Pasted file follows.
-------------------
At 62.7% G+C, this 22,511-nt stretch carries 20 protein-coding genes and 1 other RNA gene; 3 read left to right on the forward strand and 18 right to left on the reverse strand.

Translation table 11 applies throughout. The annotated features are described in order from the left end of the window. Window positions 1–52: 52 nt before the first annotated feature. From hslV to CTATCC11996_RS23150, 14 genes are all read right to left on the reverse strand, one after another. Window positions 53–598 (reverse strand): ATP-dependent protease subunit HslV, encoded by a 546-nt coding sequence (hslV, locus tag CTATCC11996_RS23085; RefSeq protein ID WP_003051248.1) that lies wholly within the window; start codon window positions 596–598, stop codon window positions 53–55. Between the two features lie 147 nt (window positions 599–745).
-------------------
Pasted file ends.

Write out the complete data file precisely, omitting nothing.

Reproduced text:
At 62.7% G+C, this 22,511-nt stretch carries 20 protein-coding genes and 1 other RNA gene; 3 read left to right on the forward strand and 18 right to left on the reverse strand.

Translation table 11 applies throughout. The annotated features are described in order from the left end of the window. Window positions 1–52: 52 nt before the first annotated feature. From hslV to CTATCC11996_RS23150, 14 genes are all read right to left on the reverse strand, one after another. Window positions 53–598 (reverse strand): ATP-dependent protease subunit HslV, encoded by a 546-nt coding sequence (hslV, locus tag CTATCC11996_RS23085; RefSeq protein ID WP_003051248.1) that lies wholly within the window; start codon window positions 596–598, stop codon window positions 53–55. Between the two features lie 147 nt (window positions 599–745).